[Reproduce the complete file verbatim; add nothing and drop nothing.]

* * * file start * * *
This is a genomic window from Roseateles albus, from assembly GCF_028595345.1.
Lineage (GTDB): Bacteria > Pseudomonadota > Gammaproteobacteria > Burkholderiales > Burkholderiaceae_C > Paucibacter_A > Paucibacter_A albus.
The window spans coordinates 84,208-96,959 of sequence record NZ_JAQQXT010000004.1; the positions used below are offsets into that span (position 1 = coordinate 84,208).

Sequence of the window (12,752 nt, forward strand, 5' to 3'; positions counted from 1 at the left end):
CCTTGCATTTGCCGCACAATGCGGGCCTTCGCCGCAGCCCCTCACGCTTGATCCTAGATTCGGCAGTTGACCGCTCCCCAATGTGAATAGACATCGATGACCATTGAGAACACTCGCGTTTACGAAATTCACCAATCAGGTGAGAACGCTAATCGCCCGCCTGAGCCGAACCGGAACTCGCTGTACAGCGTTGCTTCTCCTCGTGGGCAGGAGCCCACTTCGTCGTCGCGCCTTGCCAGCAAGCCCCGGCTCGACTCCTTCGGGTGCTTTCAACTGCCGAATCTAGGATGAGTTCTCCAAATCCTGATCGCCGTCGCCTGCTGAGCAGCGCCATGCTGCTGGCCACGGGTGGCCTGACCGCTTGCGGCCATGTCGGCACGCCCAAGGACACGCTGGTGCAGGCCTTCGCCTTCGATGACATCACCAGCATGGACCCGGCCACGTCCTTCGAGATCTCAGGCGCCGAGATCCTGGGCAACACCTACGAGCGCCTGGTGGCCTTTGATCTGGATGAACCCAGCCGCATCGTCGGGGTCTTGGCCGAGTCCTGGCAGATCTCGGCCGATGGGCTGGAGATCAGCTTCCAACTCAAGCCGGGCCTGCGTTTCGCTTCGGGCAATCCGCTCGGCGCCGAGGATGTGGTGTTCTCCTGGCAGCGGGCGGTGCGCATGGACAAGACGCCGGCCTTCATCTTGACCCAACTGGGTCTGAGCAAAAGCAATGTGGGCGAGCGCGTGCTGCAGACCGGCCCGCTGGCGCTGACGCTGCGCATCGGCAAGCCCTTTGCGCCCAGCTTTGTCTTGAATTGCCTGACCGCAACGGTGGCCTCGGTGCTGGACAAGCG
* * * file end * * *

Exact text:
This is a genomic window from Roseateles albus, from assembly GCF_028595345.1.
Lineage (GTDB): Bacteria > Pseudomonadota > Gammaproteobacteria > Burkholderiales > Burkholderiaceae_C > Paucibacter_A > Paucibacter_A albus.
The window spans coordinates 84,208-96,959 of sequence record NZ_JAQQXT010000004.1; the positions used below are offsets into that span (position 1 = coordinate 84,208).

Sequence of the window (12,752 nt, forward strand, 5' to 3'; positions counted from 1 at the left end):
CCTTGCATTTGCCGCACAATGCGGGCCTTCGCCGCAGCCCCTCACGCTTGATCCTAGATTCGGCAGTTGACCGCTCCCCAATGTGAATAGACATCGATGACCATTGAGAACACTCGCGTTTACGAAATTCACCAATCAGGTGAGAACGCTAATCGCCCGCCTGAGCCGAACCGGAACTCGCTGTACAGCGTTGCTTCTCCTCGTGGGCAGGAGCCCACTTCGTCGTCGCGCCTTGCCAGCAAGCCCCGGCTCGACTCCTTCGGGTGCTTTCAACTGCCGAATCTAGGATGAGTTCTCCAAATCCTGATCGCCGTCGCCTGCTGAGCAGCGCCATGCTGCTGGCCACGGGTGGCCTGACCGCTTGCGGCCATGTCGGCACGCCCAAGGACACGCTGGTGCAGGCCTTCGCCTTCGATGACATCACCAGCATGGACCCGGCCACGTCCTTCGAGATCTCAGGCGCCGAGATCCTGGGCAACACCTACGAGCGCCTGGTGGCCTTTGATCTGGATGAACCCAGCCGCATCGTCGGGGTCTTGGCCGAGTCCTGGCAGATCTCGGCCGATGGGCTGGAGATCAGCTTCCAACTCAAGCCGGGCCTGCGTTTCGCTTCGGGCAATCCGCTCGGCGCCGAGGATGTGGTGTTCTCCTGGCAGCGGGCGGTGCGCATGGACAAGACGCCGGCCTTCATCTTGACCCAACTGGGTCTGAGCAAAAGCAATGTGGGCGAGCGCGTGCTGCAGACCGGCCCGCTGGCGCTGACGCTGCGCATCGGCAAGCCCTTTGCGCCCAGCTTTGTCTTGAATTGCCTGACCGCAACGGTGGCCTCGGTGCTGGACAAGCG